8. Fixing a problem is expensive, and they get lots of problems. We've had to deal with dry skin, yeast infections in the wrinkles (despite cleaning), an intestinal blockage when my Lily swallowed a stray catnip mouse (which are now banned in my house), liver shunts, cherry eye, and surgical complications. You have to have a vet that is familiar with the breed; otherwise you and your dog are in big trouble and may be misdiagnosed. The average illness for one of our dogs has been $1500. Get pet insurance immediately, if you buy a bulldog.

9. Don't buy them thinking you'll breed them. Leave breeding to the professionals. These dogs don't mate the way nature intended. Oh, they'll hump each other, but they don't actually make a touchdown. It's more like going through the motions. It can be bad for the female's hips, at the very least. They have to be artificially inseminated, which means a couple of vet visits. If you don't want to extract the semen from the sire yourself (yes, that means ummm manual collection), the vet will do it. If you are not an experienced vet tech, don't attempt to inseminate the female. That will be another vet visit. And then there is the whole pregnancy. You have to keep the bitch quiet, or she'll absorb her puppies. You have to have ultrasounds and multiple vet visits to keep her healthy. And when it's time? C-section. You wonder why the average bulldog costs $2800? Most of that is NOT profit to the breeder. They do it out of love for the breed, not for the riches.

10. They are not for the intolerant. If you can't deal with hair, smeg, gas, vet bills, shortened walks, snoring, or frequent and intimate cleaning of your pet, then don't get this breed. You cannot simply let things slide, or the dog becomes unhealthy, unhappy, and has a shortened life.

I love this breed, but Bodhi is likely to be the final bulldog for us. We are getting to an age at which it becomes very important to save every penny. I am also not as hale and hardy as I used to be. Bodhi can easily knock me down. He still has the exuberance of a puppy when he sees me, though we are working on the "don't jump!" command and training. With me on a cane part of the time, it isn't a good thing to have a dog that can flatten me that way.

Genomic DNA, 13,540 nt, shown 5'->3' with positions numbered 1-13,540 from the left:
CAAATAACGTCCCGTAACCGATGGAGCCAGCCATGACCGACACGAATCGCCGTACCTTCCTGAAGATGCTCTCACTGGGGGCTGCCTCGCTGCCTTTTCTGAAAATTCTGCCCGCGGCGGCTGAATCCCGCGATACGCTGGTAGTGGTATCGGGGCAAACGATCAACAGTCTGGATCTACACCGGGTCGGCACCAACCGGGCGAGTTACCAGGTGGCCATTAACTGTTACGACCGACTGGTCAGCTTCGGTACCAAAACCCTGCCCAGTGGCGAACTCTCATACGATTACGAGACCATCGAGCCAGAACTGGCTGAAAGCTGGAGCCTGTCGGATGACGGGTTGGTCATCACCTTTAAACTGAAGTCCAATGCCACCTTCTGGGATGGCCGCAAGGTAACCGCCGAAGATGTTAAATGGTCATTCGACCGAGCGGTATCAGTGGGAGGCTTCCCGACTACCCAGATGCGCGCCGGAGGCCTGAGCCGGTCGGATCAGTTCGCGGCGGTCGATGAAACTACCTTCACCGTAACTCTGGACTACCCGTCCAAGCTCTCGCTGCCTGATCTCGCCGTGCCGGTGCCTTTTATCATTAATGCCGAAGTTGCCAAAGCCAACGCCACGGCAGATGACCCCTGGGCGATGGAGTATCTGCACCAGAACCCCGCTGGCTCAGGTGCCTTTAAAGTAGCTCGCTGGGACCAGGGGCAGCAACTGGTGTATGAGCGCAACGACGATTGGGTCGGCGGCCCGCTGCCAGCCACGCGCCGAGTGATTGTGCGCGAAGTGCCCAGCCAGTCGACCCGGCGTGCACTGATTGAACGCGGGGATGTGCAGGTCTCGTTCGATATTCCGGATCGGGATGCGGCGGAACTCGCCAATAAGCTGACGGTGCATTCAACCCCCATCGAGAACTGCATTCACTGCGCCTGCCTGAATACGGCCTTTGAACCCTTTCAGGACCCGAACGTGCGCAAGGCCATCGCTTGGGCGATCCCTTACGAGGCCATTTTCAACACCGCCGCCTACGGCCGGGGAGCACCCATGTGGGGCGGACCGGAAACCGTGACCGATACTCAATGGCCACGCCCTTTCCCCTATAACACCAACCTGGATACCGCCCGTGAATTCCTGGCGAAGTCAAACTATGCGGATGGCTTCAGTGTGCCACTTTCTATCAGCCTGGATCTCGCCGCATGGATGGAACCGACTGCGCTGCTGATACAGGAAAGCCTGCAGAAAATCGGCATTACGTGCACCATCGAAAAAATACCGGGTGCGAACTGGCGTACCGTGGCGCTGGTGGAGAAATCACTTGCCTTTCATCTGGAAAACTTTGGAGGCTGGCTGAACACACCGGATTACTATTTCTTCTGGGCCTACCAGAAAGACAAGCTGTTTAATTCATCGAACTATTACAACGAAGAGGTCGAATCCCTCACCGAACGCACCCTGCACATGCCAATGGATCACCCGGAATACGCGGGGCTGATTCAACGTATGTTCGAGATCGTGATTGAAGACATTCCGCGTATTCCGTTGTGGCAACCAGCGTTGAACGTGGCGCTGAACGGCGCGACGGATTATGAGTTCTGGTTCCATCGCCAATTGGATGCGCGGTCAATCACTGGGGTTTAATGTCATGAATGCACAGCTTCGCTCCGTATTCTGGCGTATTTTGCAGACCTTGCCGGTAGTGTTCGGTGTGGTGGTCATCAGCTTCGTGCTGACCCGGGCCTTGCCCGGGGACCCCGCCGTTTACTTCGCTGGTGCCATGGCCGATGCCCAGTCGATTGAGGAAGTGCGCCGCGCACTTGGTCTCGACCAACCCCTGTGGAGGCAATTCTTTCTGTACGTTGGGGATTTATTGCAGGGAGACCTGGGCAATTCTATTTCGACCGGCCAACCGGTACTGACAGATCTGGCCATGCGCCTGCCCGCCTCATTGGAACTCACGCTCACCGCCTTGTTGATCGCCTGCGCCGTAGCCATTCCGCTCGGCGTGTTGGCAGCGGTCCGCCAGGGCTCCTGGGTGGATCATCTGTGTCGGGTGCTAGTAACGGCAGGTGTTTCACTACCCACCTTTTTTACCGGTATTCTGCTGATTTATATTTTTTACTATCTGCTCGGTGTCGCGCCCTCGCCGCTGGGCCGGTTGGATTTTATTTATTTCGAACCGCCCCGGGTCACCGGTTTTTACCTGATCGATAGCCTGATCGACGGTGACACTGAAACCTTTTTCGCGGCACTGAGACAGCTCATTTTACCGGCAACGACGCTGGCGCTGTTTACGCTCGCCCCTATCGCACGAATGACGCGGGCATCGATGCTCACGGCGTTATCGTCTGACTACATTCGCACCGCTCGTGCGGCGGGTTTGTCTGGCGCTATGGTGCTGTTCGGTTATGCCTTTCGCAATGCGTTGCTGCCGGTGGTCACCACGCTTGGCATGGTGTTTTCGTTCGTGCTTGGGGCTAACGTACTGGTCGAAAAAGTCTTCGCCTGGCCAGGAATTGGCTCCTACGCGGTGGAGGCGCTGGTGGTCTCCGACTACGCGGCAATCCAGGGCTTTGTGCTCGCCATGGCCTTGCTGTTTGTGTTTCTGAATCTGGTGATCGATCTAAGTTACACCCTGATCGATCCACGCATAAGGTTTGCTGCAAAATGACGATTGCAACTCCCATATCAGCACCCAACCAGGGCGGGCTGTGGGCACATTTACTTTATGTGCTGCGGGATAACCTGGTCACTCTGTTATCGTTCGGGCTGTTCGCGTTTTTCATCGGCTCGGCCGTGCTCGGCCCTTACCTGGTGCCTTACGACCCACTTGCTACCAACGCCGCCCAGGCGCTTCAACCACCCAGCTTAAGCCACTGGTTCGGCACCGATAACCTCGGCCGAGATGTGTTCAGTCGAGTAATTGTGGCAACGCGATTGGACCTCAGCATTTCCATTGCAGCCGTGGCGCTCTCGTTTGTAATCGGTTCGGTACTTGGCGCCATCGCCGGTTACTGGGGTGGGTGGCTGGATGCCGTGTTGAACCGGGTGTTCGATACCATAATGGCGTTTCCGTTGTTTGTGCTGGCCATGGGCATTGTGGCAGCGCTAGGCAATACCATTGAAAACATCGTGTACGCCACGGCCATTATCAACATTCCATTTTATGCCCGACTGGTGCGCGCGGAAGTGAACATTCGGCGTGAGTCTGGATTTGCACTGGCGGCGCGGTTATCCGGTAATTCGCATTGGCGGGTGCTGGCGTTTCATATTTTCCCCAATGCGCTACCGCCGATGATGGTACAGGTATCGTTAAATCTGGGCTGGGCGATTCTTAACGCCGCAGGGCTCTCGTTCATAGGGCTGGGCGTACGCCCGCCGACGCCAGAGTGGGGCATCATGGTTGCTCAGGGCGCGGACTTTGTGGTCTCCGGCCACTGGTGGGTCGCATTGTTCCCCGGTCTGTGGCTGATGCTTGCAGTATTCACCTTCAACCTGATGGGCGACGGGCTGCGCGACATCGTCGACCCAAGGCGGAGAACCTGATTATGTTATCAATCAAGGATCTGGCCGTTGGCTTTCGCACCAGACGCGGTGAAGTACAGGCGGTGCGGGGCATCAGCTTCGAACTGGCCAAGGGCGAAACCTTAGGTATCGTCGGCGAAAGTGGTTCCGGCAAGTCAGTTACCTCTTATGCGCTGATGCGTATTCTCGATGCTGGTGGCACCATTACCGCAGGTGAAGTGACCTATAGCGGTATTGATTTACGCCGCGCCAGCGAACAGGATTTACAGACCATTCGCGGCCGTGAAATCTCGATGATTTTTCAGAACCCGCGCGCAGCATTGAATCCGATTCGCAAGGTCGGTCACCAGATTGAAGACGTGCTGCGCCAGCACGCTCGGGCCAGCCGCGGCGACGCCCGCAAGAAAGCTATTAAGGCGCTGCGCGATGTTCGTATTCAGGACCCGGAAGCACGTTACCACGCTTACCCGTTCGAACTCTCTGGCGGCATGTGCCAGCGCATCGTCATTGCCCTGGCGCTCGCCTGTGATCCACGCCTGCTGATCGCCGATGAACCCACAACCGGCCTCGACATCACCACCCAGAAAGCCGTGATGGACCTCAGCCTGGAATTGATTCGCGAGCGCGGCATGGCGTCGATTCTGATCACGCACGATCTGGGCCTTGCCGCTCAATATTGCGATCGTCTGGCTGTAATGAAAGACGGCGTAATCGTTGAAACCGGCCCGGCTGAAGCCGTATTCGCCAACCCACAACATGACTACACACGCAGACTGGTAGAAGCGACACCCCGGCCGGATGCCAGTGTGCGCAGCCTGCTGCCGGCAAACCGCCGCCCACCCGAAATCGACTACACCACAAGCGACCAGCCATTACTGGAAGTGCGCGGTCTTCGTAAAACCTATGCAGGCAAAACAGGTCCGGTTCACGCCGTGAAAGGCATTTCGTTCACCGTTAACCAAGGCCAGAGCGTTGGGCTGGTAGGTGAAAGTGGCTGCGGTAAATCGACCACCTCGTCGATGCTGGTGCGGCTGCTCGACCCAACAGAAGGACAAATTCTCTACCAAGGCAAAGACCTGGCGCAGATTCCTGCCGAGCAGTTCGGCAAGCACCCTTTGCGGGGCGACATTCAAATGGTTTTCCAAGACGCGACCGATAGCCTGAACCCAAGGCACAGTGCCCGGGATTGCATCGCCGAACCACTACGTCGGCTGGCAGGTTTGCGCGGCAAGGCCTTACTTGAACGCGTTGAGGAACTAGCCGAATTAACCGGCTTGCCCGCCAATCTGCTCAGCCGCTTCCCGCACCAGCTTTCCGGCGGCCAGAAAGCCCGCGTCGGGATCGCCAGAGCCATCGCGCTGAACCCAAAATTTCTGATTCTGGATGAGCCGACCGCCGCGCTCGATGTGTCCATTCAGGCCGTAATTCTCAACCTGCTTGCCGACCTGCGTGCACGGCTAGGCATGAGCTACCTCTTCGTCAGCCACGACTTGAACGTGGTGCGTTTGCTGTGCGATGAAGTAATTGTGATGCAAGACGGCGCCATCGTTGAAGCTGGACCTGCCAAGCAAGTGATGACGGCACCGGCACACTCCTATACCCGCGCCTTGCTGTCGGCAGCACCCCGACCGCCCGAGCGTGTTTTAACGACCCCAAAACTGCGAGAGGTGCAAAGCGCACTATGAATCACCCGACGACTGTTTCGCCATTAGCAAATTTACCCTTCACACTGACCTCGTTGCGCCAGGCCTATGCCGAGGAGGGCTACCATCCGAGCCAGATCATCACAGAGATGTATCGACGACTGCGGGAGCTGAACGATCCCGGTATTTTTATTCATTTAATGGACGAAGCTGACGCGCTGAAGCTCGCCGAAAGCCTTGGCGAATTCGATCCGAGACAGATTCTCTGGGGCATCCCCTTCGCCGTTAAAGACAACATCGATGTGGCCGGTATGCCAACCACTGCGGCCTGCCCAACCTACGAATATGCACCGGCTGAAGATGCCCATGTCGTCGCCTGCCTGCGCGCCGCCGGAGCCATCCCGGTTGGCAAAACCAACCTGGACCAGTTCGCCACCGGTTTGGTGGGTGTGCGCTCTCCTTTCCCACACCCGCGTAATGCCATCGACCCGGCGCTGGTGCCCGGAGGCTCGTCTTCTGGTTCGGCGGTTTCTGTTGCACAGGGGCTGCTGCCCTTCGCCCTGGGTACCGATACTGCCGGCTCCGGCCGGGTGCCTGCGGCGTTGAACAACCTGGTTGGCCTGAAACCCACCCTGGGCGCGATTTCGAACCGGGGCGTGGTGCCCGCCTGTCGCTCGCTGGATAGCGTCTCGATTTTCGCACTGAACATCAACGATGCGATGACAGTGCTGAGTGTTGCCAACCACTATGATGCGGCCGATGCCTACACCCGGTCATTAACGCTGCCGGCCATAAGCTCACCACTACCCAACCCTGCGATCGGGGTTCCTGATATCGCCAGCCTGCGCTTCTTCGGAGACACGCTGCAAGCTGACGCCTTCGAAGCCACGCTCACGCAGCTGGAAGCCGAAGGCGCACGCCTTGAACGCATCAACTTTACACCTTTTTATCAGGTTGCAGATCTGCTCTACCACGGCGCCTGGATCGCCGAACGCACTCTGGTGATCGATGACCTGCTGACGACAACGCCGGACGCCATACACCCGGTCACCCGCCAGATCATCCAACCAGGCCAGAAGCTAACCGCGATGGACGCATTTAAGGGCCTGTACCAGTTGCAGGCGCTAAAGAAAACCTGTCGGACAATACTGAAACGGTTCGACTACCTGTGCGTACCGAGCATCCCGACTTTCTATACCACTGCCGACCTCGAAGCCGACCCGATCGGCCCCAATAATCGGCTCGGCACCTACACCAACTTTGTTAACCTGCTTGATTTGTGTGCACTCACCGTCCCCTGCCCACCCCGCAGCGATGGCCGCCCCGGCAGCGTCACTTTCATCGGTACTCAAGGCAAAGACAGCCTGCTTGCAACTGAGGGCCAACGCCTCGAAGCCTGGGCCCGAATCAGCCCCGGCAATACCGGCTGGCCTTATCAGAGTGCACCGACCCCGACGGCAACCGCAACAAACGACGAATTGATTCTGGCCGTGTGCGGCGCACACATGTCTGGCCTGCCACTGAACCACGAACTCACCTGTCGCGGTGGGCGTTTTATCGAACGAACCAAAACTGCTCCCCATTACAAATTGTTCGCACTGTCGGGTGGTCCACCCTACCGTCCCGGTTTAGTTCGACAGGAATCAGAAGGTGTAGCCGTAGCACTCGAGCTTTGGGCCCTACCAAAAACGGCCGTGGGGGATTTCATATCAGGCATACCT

Next time, it'll probably be a small dog like a chihuahua (which I'll be researching long before I take on).

Have a lovely Monday!

Peace - D

A good resource for the list of common bulldog ailments is at this rescue site: Bulldog Health.


Not Afraid to Use It said...

LittleBird keeps telling us she wants a puppy. We are not ready for a dog, but if and when we get one I do not think it will be a bull dog! LOL

Momma said...

Yes, there are much hardier breed (and less care-intensive). I love my "babies" but they are a lot of work.


J said...

Heya Ginger :-)

OY the joys and responsibilities of having our fur kids. I know how much you adore both Lily and Bodhi, and do completely understand why the next one will not be another bullie.

After 28 years of afghans, I'm at the ripe old age where spending an hour each night grooming, and about 4 hours after a weekly bath (the dog not me!)is just not in the picture anymore. Yes I could keep the coat clipped down, but that completely takes away the hallmark of the breed.

You know we ADORE our Rhodesian, Dezi -- and are so thrilled to have her! Still has the sighthound personality, and is just a joy!